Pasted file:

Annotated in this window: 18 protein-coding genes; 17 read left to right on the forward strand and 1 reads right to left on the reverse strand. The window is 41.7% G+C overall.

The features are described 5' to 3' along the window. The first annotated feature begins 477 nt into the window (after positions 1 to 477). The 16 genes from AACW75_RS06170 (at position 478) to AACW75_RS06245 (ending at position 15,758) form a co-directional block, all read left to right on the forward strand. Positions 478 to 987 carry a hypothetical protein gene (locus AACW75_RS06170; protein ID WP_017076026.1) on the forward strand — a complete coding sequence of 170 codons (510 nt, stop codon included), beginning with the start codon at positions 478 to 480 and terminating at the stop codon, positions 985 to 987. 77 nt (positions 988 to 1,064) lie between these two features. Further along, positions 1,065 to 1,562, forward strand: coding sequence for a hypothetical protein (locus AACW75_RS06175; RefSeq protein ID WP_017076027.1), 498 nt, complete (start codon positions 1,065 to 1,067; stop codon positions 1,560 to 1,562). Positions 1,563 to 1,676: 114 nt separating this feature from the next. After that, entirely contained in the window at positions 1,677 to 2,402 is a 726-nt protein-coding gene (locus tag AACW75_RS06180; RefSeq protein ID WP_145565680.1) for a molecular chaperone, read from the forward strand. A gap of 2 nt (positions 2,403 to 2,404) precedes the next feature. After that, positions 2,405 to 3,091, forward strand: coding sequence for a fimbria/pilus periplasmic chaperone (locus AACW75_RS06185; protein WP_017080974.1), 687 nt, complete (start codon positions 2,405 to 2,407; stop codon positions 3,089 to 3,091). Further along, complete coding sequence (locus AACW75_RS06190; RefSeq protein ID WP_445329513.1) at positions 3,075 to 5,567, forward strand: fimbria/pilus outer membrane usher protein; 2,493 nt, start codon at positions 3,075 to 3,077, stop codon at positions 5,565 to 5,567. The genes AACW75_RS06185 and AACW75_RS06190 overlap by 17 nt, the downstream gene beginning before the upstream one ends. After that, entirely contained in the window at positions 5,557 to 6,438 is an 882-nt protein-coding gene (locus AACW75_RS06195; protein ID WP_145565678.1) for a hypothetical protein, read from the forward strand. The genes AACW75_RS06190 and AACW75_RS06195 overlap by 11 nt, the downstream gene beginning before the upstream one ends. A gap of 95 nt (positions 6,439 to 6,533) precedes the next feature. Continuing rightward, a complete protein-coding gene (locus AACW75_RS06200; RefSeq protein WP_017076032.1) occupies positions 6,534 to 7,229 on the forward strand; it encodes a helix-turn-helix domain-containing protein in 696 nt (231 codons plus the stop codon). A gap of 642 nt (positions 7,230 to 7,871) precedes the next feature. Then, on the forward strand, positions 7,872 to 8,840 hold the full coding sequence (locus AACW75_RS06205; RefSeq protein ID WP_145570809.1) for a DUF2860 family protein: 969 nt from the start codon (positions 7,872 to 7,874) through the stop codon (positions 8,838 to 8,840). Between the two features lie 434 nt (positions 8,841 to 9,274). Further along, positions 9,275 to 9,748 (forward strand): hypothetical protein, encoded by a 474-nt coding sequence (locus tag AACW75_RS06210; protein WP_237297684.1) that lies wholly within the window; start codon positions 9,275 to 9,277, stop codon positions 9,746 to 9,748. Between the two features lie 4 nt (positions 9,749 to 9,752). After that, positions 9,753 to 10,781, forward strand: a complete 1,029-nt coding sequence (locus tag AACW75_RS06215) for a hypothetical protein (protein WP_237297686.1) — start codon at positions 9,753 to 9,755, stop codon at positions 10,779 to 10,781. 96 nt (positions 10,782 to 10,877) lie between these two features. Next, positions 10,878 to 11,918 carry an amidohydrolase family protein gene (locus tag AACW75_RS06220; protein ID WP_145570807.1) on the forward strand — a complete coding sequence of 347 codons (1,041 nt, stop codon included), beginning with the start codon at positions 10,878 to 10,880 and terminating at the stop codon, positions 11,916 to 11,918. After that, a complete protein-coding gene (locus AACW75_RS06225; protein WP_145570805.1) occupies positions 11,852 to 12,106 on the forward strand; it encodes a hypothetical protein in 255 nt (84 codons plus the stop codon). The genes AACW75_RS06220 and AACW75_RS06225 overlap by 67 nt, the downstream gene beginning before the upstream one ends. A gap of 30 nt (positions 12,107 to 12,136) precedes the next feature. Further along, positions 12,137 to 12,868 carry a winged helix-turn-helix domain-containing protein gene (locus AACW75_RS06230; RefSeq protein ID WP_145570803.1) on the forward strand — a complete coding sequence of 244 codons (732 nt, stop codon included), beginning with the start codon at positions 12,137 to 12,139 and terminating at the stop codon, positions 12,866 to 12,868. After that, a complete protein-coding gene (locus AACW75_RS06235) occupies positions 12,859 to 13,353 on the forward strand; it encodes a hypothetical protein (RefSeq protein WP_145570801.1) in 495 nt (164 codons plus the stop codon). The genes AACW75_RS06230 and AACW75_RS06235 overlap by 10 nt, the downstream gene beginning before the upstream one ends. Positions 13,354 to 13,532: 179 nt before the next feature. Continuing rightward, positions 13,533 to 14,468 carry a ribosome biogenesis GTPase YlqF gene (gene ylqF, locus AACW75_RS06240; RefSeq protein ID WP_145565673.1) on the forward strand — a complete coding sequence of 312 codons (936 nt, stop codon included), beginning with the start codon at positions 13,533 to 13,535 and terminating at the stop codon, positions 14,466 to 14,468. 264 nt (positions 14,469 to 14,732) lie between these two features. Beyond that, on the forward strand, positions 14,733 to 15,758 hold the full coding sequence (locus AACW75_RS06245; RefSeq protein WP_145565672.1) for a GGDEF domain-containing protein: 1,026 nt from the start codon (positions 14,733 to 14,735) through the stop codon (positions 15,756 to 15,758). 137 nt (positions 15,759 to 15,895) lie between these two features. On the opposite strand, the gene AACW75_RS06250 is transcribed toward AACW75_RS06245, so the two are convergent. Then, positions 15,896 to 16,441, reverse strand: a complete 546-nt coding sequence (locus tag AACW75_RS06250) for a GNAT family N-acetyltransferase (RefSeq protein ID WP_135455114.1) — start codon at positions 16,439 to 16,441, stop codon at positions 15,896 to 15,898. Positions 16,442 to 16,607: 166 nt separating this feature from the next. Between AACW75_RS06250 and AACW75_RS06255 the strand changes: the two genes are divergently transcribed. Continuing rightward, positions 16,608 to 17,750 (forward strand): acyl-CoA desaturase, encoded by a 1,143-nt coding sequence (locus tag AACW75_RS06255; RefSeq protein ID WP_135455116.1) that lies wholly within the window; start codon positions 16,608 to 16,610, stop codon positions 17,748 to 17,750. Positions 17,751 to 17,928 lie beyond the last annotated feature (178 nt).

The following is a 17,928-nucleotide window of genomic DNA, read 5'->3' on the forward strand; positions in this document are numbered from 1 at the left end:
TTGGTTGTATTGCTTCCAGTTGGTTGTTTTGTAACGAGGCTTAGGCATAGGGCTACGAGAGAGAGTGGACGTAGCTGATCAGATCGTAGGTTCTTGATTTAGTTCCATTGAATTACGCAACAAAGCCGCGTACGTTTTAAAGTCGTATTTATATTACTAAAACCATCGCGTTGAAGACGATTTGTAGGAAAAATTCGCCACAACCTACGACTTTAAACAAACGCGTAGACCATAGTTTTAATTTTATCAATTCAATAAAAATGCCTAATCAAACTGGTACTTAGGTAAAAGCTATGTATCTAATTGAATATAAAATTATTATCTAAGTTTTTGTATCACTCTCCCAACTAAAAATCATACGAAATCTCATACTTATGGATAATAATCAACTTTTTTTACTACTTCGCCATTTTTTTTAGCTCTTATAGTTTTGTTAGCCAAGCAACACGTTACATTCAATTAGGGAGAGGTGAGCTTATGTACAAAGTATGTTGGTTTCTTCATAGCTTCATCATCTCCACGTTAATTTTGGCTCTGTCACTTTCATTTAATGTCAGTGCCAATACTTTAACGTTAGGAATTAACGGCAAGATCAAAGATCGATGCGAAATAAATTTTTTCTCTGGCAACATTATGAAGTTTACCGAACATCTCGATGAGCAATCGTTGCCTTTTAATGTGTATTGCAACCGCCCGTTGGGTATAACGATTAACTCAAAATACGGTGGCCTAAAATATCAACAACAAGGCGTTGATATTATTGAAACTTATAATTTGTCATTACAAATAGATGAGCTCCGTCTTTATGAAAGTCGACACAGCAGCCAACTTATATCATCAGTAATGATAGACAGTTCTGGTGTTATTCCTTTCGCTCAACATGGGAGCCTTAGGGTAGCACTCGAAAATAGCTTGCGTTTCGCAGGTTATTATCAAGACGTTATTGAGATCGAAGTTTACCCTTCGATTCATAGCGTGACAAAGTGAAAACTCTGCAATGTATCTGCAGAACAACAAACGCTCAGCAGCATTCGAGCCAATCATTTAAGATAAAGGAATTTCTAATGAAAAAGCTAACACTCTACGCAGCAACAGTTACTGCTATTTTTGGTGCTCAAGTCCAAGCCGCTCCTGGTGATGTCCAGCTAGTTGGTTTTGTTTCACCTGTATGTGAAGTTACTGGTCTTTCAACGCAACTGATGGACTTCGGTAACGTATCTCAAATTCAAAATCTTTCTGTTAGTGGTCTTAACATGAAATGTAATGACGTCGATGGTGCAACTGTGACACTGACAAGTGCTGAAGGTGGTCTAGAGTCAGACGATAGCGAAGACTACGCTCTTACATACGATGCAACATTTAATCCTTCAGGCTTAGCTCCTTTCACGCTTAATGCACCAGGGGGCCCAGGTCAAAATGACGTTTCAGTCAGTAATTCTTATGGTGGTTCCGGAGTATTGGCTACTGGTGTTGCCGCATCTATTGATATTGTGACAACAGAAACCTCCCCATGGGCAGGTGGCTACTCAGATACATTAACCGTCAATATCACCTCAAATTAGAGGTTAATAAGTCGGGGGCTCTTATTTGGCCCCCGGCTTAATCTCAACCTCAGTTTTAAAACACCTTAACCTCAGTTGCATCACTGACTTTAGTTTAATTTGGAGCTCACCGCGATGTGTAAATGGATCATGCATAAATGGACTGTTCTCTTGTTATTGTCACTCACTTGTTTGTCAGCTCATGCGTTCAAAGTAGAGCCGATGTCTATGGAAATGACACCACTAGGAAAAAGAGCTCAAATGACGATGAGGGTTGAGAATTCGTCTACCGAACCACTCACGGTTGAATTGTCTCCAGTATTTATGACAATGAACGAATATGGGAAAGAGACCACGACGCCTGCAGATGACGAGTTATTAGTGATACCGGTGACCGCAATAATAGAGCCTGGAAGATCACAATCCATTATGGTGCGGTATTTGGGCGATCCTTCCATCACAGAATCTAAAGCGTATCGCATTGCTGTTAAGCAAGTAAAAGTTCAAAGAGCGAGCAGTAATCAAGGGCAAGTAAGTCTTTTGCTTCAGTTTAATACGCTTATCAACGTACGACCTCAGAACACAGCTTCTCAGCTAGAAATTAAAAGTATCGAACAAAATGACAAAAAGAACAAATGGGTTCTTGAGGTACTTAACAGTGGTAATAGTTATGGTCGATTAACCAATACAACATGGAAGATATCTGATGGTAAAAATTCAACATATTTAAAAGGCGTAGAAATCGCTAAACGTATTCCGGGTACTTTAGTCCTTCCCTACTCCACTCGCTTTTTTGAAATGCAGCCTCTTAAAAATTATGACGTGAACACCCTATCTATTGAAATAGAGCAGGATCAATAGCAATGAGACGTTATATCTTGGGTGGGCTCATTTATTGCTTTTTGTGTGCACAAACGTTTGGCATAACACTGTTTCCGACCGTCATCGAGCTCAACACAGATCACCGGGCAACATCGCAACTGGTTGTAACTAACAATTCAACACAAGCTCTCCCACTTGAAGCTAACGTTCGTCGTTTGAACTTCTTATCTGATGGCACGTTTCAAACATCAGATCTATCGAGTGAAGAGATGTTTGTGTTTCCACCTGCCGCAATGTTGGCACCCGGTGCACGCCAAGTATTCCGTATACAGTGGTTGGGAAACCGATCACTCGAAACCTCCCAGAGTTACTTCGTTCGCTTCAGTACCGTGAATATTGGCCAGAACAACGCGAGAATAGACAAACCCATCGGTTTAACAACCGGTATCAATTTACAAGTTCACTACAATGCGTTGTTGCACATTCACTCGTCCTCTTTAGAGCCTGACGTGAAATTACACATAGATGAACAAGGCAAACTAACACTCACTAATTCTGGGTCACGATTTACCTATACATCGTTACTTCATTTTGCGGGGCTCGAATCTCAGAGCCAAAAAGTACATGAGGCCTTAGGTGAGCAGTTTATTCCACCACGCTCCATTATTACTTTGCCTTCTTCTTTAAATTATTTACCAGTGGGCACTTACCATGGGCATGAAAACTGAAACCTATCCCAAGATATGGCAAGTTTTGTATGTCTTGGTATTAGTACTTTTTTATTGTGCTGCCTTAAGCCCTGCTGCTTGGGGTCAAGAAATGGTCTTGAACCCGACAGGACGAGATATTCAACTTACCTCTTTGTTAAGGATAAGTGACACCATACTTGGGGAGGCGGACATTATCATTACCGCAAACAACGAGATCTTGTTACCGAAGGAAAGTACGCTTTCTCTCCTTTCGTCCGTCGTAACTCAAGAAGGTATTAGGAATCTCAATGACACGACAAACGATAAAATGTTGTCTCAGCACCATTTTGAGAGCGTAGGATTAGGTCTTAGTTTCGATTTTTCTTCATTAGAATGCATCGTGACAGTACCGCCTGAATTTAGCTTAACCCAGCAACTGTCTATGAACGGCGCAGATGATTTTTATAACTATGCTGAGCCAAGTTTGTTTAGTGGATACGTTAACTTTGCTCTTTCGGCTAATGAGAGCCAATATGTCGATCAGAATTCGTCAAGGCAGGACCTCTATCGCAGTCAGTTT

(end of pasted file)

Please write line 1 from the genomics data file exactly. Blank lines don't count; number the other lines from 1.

Annotated in this window: 18 protein-coding genes; 17 read left to right on the forward strand and 1 reads right to left on the reverse strand. The window is 41.7% G+C overall.